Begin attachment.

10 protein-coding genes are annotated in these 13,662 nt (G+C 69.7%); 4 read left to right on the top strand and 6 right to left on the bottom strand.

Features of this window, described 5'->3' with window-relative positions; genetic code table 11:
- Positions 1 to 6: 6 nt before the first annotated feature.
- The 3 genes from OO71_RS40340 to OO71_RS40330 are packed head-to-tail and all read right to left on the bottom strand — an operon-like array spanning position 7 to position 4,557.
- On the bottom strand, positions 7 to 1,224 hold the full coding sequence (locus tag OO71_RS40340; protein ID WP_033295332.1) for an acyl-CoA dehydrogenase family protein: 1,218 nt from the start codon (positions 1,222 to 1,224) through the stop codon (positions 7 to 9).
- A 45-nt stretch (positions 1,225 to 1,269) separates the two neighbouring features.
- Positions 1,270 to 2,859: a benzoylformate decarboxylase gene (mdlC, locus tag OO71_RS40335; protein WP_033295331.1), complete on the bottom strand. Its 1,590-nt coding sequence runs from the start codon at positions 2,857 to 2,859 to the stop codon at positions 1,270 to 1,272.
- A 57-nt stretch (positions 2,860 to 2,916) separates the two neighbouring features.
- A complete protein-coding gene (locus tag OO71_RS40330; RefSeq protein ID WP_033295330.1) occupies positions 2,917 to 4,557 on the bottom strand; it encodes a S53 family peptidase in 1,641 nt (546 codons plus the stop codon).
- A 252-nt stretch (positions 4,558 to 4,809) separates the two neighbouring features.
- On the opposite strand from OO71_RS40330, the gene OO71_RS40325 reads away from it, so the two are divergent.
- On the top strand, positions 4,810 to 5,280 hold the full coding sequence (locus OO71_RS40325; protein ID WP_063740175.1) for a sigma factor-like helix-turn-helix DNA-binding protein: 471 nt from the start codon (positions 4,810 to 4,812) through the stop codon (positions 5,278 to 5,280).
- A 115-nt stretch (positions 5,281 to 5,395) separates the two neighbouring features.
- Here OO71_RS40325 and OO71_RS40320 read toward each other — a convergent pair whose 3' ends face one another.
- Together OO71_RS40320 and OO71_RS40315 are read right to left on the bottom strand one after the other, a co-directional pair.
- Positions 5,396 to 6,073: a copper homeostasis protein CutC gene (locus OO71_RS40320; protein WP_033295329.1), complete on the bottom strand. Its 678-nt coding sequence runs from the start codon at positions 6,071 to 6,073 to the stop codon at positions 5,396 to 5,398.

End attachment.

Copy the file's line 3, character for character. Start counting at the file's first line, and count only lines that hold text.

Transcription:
- Positions 1 to 6: 6 nt before the first annotated feature.